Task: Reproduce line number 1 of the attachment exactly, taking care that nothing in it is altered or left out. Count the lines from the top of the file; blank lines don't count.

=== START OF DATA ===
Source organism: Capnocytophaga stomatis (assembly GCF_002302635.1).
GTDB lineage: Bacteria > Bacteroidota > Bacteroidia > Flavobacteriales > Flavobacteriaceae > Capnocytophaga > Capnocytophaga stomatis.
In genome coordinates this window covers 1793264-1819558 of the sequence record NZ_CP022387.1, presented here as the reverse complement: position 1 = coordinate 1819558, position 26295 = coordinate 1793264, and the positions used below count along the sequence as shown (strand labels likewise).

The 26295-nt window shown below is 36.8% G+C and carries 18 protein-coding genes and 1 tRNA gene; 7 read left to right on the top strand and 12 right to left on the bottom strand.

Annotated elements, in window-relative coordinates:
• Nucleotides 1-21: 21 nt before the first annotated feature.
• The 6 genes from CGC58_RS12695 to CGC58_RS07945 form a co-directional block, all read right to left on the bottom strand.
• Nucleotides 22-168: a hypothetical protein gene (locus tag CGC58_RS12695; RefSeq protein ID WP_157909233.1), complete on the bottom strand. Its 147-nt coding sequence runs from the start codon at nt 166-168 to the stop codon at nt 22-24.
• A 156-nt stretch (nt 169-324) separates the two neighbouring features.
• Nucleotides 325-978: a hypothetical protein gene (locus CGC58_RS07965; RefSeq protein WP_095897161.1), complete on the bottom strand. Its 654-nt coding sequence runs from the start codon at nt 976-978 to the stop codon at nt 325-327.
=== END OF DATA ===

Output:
Source organism: Capnocytophaga stomatis (assembly GCF_002302635.1).